Viral Teacher’s Note Complaining That Child’s Hair ‘Stinks’ of Coconut Oil Draws Backlash

Tionna Norris and daughter Amia

Tionna Norris and daughter Amia (Tionna Norris Facebook)

A teacher’s note shared by a Black Illinois mother drew outrage Monday after the instructor complained the student’s hair “stinks.”

Tionna Norris is the mother of 3-year-old Amia, who attends Raggedy Anne Learning Center. In the note sent by a Russian teacher named Carol, she claimed Amia’s classmates complained of a strong scent of coconut oil in her hair.

“I understand the necessary [sic] of coconut oil on Amia’s hair,” Carol’s note read. “But please do not use as much. The children were complaining that her hair “stinks.” If you have to apply this daily — please do so lightly, so the kids don’t tease her. Thank you for understanding.”

Since Norris posted the message and a photo of Amia’s hairstyle that day (Oct. 10), it racked up 4,900 shares.

“Y’all gone feel that Black girl magic,” the mother wrote after vowing to apply the same amount of oil as usual. “Sincerely, unapologetically Black mom. P.s. Coconut oil has no stinky smell.”

Hundreds of comments poured out onto the post.

Carrisma Blyden acknowledged the concern over possible bullying but put the responsibility of stopping it on the teacher, not the parent.


Nicole Lee thought Carol should teach the other students to be respectful of Amia.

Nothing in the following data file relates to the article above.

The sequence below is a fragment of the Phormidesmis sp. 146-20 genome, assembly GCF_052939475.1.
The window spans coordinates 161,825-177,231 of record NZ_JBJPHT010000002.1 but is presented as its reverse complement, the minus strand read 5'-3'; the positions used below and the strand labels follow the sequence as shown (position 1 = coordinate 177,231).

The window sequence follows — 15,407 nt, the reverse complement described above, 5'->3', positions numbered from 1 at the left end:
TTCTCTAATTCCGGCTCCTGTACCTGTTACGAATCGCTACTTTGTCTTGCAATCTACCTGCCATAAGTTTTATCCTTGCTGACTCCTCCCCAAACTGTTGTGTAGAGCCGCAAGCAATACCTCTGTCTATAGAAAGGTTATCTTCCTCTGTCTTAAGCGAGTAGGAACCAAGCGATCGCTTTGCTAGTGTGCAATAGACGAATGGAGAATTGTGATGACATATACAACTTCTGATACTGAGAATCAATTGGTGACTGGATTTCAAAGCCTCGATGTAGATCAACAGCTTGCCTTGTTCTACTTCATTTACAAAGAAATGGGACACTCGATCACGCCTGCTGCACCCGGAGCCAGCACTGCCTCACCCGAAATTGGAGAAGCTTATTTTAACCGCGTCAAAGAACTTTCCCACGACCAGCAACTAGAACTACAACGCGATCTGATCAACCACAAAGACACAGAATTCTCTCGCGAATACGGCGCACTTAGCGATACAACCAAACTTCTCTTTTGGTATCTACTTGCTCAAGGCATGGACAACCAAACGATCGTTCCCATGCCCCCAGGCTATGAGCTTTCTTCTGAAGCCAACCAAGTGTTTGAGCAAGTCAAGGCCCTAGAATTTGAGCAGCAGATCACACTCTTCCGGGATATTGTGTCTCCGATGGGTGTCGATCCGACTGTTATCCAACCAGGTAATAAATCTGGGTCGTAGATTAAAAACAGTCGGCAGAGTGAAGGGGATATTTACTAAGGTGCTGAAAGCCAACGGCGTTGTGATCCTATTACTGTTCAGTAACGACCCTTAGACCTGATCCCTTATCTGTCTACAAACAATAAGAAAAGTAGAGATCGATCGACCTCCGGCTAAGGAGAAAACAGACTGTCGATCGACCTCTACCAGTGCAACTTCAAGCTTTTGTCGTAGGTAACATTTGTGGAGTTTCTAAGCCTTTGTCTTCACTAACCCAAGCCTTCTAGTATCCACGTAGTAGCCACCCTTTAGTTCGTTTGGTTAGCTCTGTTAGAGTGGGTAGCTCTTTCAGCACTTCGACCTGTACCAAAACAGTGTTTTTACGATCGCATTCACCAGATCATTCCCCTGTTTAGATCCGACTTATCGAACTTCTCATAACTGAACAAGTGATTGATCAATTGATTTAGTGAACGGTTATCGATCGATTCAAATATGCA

And Monique VanFelder hoped Norris had an in-person meeting with the teacher over the matter.


Norris initially responded to the teacher with a handwritten note, explaining she did not use coconut oil on her daughter’s hair for the wash-and-go look.

However, Amia’s mother ultimately met with the school director and learned no bullying ever occurred. Instead, Carol “was not used to” the scent of coconut oil “and thought it was heavy.”

“They have fully taken responsibility and understand why it’s so offensive,” Norris wrote on Facebook Oct. 12. “They also would like to apologize to anyone the letter may have offended. Amia is happy and reassured me no one ever bullied her. We now have an understanding where if anything is an issue I will be notified in person and not through a letter which is up for assumption. Do I still believe the teacher didn’t have ill intentions? Not for a second. Because the way she tried to talk to me about how she thought my daughter smelled… was absolutely and totally unacceptable.”

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